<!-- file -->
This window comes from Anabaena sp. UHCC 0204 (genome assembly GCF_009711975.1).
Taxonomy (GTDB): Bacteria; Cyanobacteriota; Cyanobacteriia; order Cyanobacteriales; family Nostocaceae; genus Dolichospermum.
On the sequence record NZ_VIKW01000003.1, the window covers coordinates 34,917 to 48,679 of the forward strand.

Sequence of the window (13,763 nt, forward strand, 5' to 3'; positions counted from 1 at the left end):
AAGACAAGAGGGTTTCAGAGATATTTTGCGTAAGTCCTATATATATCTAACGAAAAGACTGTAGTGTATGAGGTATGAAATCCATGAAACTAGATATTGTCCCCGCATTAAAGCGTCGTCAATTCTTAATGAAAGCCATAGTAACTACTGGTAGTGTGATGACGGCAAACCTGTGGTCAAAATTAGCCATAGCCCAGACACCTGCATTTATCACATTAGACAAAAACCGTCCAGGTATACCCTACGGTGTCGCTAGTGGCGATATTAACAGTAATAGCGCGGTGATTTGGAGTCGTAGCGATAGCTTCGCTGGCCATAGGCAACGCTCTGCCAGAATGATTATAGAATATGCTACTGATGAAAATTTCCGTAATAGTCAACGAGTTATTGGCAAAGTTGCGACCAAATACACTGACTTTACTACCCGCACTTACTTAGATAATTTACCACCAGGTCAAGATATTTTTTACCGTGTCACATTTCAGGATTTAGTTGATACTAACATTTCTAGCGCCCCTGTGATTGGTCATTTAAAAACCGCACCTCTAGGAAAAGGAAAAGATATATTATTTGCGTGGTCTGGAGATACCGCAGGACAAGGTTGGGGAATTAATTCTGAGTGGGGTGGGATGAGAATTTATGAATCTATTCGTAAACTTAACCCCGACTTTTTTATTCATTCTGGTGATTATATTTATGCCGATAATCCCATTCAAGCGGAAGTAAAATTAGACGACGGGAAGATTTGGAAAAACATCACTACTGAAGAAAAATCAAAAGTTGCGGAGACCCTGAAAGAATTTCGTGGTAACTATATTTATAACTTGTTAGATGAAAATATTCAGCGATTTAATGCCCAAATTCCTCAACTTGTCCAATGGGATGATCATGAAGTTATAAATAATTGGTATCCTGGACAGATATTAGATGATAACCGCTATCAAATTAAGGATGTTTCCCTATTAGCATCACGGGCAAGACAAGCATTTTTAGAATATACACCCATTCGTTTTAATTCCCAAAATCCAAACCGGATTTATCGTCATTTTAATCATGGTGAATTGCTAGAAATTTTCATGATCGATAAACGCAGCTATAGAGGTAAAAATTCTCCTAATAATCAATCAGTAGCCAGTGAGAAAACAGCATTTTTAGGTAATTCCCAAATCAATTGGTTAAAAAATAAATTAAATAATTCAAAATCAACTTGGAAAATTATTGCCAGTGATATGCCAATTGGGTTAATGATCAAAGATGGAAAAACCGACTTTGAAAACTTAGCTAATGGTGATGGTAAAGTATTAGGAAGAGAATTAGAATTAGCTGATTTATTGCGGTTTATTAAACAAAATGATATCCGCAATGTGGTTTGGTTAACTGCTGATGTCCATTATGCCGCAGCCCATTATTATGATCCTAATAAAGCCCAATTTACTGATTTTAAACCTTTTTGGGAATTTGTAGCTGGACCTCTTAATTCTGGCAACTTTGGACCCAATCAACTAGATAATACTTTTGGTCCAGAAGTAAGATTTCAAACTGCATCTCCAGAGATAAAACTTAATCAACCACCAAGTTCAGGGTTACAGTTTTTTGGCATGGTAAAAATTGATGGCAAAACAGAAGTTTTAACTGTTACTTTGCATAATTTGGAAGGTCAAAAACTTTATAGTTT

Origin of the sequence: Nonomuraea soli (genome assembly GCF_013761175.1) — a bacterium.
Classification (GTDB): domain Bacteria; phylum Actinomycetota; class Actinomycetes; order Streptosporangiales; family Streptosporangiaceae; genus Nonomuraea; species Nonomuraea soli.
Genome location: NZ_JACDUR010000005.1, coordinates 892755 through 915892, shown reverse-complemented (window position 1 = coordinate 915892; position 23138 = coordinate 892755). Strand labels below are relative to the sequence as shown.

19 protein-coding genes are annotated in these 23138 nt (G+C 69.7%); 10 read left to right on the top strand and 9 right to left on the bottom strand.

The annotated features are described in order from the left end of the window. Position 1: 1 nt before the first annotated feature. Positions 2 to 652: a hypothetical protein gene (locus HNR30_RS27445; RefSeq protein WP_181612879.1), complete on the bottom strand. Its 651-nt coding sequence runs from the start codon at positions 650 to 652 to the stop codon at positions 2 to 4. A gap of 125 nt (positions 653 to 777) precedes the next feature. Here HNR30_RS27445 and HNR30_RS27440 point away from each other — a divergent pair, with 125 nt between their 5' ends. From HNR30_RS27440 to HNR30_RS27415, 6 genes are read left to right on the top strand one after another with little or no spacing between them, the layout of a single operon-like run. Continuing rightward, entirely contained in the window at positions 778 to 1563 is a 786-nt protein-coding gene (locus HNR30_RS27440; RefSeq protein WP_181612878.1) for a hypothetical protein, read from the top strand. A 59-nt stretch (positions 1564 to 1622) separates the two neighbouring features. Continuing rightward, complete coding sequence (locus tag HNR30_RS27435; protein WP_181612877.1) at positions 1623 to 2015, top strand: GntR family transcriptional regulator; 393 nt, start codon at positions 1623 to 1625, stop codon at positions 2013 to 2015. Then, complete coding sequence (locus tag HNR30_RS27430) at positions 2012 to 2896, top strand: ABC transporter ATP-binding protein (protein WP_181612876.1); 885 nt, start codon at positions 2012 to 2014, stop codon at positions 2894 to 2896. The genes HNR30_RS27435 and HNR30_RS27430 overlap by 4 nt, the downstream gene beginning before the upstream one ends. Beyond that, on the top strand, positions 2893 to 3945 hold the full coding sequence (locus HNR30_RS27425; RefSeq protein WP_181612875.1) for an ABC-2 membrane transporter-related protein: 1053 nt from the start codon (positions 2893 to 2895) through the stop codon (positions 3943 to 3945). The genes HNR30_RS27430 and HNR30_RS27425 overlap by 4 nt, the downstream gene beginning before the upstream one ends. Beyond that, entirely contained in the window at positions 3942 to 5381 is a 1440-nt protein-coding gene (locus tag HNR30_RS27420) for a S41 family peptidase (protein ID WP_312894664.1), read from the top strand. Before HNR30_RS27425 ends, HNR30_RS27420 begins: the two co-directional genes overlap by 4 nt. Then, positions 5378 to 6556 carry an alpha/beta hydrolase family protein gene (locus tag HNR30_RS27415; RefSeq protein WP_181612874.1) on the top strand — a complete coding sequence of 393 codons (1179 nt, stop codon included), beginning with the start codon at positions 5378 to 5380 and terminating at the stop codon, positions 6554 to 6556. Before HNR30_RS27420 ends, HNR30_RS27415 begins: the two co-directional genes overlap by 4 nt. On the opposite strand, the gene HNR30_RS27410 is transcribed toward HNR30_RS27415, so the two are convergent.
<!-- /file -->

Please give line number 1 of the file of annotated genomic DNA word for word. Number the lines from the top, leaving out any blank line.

This window comes from Anabaena sp. UHCC 0204 (genome assembly GCF_009711975.1).